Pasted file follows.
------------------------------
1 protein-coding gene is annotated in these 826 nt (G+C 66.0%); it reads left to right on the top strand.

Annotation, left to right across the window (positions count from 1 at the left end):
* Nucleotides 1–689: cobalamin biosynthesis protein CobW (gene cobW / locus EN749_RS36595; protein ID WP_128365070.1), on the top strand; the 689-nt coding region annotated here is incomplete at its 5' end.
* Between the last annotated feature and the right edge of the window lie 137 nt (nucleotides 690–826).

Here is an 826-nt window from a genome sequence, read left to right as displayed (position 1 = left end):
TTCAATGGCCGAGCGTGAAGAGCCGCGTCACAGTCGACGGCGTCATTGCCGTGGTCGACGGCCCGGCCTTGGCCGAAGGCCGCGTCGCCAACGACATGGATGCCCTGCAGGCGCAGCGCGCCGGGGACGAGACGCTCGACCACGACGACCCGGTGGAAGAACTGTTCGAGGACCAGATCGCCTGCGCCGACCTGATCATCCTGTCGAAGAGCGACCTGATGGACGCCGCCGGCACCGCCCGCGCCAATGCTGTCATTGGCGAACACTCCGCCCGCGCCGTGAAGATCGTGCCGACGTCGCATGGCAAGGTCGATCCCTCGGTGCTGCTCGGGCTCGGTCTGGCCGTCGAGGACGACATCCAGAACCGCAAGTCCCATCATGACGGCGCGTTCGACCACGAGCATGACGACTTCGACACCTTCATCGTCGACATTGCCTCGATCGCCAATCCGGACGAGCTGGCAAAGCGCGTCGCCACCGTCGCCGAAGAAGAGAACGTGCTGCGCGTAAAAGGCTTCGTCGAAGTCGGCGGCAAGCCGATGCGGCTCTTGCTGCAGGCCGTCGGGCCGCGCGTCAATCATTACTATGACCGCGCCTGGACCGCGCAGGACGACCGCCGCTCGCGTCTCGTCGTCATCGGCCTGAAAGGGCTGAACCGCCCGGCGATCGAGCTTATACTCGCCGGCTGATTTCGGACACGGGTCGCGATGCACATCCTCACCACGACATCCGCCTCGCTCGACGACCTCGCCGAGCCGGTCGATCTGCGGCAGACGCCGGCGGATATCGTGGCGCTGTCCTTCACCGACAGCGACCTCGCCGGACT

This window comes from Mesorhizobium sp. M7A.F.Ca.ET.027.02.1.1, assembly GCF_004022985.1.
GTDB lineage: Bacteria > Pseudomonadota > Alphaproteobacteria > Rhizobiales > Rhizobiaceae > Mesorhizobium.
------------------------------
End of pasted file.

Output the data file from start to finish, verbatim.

1 protein-coding gene is annotated in these 826 nt (G+C 66.0%); it reads left to right on the top strand.

Annotation, left to right across the window (positions count from 1 at the left end):
* Nucleotides 1–689: cobalamin biosynthesis protein CobW (gene cobW / locus EN749_RS36595; protein ID WP_128365070.1), on the top strand; the 689-nt coding region annotated here is incomplete at its 5' end.
* Between the last annotated feature and the right edge of the window lie 137 nt (nucleotides 690–826).

Here is an 826-nt window from a genome sequence, read left to right as displayed (position 1 = left end):
TTCAATGGCCGAGCGTGAAGAGCCGCGTCACAGTCGACGGCGTCATTGCCGTGGTCGACGGCCCGGCCTTGGCCGAAGGCCGCGTCGCCAACGACATGGATGCCCTGCAGGCGCAGCGCGCCGGGGACGAGACGCTCGACCACGACGACCCGGTGGAAGAACTGTTCGAGGACCAGATCGCCTGCGCCGACCTGATCATCCTGTCGAAGAGCGACCTGATGGACGCCGCCGGCACCGCCCGCGCCAATGCTGTCATTGGCGAACACTCCGCCCGCGCCGTGAAGATCGTGCCGACGTCGCATGGCAAGGTCGATCCCTCGGTGCTGCTCGGGCTCGGTCTGGCCGTCGAGGACGACATCCAGAACCGCAAGTCCCATCATGACGGCGCGTTCGACCACGAGCATGACGACTTCGACACCTTCATCGTCGACATTGCCTCGATCGCCAATCCGGACGAGCTGGCAAAGCGCGTCGCCACCGTCGCCGAAGAAGAGAACGTGCTGCGCGTAAAAGGCTTCGTCGAAGTCGGCGGCAAGCCGATGCGGCTCTTGCTGCAGGCCGTCGGGCCGCGCGTCAATCATTACTATGACCGCGCCTGGACCGCGCAGGACGACCGCCGCTCGCGTCTCGTCGTCATCGGCCTGAAAGGGCTGAACCGCCCGGCGATCGAGCTTATACTCGCCGGCTGATTTCGGACACGGGTCGCGATGCACATCCTCACCACGACATCCGCCTCGCTCGACGACCTCGCCGAGCCGGTCGATCTGCGGCAGACGCCGGCGGATATCGTGGCGCTGTCCTTCACCGACAGCGACCTCGCCGGACT

This window comes from Mesorhizobium sp. M7A.F.Ca.ET.027.02.1.1, assembly GCF_004022985.1.
GTDB lineage: Bacteria > Pseudomonadota > Alphaproteobacteria > Rhizobiales > Rhizobiaceae > Mesorhizobium.